The second set of bills – Intros 643-A, 706-A, 753-A, 758-A, 766-A and 768-A – place various reporting requirements with respect to inmates in the custody of the Department of Correction, including, among other requirements, information and statistics related to inmate demographics, segregated housing units, inmate visitation, bail amounts, sentencing lengths and inmate grievances. Intro. 784-A requires the DOC to provide every new inmate with a document that summarizes their rights and responsibilities within the facility. In addition, Intro. 767-A requires the Department of Correction to publicly post its use of force policy on the DOC’s website. These requirements, which provide for greater transparency and oversight of the DOC, are consistent with this administration’s commitment to improving jail facilities. In his remarks, the Mayor thanked Speaker Mark-Viverito for her leadership, Council Member Crowley, Chair of the Committee on Fire and Criminal Justice, and Council Members Garodnick, Dromm, Rosenthal and Barron for sponsoring these bills.
“Incidents of violence have plagued the Department of Correction for far too long, and these policy changes will improve jail operations and provide greater transparency and oversight of the Department. By communicating inmates’ rights and code of conduct in spoken language through Intro. 784-A and also monitoring extensive housing waitlists in Intro. 643-A, we can ensure the rights of every inmate, bring about a reduction in violence and a greater grasp of control,” said Council Member Elizabeth Crowley, Chair of the Committee on Fire and Criminal Justice Services. “Thank you to Speaker Melissa Mark-Viverito, my City Council colleagues and fellow committee members for their commitment to improving jail conditions.”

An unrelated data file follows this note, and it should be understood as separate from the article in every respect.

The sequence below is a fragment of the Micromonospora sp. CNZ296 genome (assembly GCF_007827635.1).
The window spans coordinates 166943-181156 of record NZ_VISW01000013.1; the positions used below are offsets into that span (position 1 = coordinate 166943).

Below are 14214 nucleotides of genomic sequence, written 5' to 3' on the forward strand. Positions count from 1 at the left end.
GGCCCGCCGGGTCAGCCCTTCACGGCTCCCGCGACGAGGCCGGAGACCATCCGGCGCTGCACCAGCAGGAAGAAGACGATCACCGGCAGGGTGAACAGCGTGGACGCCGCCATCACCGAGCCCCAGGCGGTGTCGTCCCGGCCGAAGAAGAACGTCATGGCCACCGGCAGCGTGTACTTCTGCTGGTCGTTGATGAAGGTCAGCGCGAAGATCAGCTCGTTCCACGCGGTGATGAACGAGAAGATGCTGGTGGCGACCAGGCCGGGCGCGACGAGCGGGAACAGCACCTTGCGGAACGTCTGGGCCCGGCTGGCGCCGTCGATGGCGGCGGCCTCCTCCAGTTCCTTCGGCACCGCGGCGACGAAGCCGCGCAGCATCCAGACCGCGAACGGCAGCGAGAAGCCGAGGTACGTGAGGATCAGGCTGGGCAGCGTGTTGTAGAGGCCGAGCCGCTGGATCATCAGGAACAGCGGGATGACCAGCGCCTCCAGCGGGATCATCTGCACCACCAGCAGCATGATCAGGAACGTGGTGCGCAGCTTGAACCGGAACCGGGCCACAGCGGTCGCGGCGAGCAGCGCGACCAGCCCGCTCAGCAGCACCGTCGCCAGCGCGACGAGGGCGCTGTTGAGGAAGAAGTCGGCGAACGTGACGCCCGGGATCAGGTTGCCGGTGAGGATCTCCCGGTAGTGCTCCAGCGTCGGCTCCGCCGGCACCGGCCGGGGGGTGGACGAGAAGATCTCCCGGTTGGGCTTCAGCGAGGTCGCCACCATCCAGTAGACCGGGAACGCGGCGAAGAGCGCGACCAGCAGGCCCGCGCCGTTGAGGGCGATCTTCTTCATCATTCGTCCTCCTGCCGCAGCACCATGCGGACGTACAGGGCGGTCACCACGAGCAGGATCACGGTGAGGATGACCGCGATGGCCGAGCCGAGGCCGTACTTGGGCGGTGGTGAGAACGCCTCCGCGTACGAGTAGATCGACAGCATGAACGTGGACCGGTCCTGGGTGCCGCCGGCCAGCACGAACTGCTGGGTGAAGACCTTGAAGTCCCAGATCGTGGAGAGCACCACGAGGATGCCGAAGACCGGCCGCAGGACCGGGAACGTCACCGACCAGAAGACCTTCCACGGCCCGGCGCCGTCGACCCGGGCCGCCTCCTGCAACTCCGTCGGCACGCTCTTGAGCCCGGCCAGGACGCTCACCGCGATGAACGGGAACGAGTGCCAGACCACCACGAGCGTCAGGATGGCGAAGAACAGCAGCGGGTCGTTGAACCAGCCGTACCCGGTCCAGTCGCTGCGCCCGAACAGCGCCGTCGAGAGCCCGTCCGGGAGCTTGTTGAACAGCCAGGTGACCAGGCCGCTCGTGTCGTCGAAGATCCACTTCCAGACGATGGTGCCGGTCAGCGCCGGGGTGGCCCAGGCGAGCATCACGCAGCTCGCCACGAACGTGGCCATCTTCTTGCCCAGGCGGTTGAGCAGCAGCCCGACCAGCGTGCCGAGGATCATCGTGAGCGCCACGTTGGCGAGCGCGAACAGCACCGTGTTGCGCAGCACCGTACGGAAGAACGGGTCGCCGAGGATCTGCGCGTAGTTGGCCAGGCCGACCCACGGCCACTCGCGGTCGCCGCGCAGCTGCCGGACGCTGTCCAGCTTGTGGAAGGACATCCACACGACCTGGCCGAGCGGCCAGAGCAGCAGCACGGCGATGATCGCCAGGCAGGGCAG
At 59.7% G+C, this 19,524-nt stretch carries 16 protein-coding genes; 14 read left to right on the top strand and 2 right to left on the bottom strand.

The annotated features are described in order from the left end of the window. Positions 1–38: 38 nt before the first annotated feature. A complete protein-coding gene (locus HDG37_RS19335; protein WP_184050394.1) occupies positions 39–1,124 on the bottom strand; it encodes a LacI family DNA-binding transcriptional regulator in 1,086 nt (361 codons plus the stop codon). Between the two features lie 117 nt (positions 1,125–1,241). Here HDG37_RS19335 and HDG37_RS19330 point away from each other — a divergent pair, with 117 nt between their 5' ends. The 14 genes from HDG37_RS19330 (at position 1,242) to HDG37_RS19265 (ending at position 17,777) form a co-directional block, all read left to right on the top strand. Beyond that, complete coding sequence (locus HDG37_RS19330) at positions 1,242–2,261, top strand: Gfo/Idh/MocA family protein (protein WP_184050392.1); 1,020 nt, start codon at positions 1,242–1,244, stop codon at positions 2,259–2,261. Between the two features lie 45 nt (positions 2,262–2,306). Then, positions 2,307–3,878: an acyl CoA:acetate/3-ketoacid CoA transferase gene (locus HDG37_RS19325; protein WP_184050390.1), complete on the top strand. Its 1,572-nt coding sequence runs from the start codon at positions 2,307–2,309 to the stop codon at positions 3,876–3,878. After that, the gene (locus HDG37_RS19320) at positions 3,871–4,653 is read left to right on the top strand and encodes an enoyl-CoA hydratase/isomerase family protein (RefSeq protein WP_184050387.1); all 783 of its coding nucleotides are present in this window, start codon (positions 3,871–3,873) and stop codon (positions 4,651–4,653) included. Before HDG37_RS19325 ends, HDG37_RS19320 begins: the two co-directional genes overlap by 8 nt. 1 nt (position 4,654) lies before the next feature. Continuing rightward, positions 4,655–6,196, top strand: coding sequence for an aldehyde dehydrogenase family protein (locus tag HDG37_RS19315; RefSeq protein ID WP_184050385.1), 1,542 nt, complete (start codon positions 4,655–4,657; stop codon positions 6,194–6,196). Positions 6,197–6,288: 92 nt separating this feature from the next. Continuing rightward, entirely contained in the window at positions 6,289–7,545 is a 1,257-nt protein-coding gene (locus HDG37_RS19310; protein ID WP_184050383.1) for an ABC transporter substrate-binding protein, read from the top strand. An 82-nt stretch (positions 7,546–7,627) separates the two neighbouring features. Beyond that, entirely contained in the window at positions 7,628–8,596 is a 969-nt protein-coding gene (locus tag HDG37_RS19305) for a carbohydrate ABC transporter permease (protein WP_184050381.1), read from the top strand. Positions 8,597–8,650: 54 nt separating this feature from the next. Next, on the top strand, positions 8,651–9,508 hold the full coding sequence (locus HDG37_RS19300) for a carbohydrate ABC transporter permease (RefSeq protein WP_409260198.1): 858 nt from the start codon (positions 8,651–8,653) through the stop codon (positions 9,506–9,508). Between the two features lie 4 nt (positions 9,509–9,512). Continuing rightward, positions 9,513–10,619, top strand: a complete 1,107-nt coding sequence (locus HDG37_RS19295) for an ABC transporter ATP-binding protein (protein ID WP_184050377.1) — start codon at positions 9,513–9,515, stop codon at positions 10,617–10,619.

“The need for reforms at Rikers is obvious,” said Council Member Dan Garodnick. “We need much more transparency about what happens behind those walls – from segregated housing to the use of force. A civilized society must be able to keep its inmates safe.”
“Visitation is critical to helping individuals held in our jails maintain ties with their family, friends, and professional resources, which eases their reentry into society,” said Council Member Daniel Dromm. “Of particular concern is ensuring children stay connected with their parents. Keeping track of statistics around visitation will help the city improve the process for all involved, including facility staff.”
Council Member Inez Barron said, “The hearings held by the Committee on Fire and Criminal Justice Services this year, highlighted that there are many areas involving inmate life that need to be more closely scrutinized. The Department of Corrections was unable to produce hard data about many of the circumstances regarding inmates. Intro 758 will require DOC to post quarterly reports regarding inmates’ grievances, status of their grievance and the resolution or dismissal of their grievance. The report will also require that this information be disaggregated by various categories throughout individual facilities. Inmates are entitled to certain rights while they await trial and or serve their sentences. This bill, along with other bills signed into law today, seeks to address complaints by inmates and their families about the conditions in our prison facilities. I am pleased that my colleagues have passed this bill and the Mayor is signing it into law today.”
“I am grateful to Mayor Bill de Blasio and the Mayor's Office of Criminal Justice for their commitment to jail reform and their work in shaping 753-A to make its data reports as thorough and regular as possible. 753-A allows all of us to get answers to crucial questions that we cannot answer today: of the over 10,000 inmates in City jails right now, what charges are they facing, how long have they been locked up, and for what bail amounts? In other words, we’re spending over $2.2 billion on this system, and this bill tries to answer the question, ‘Why?’ We all suspect that New Yorkers who have not been found guilty of a crime languish in jail just because they are too poor to pay their bail. Now we’ll have the facts. Transparency is the first step to securing fair treatment for these individuals, and I look forward to working with the Administration to use these reports to continue to reform our jails,” said Council Member Helen Rosenthal.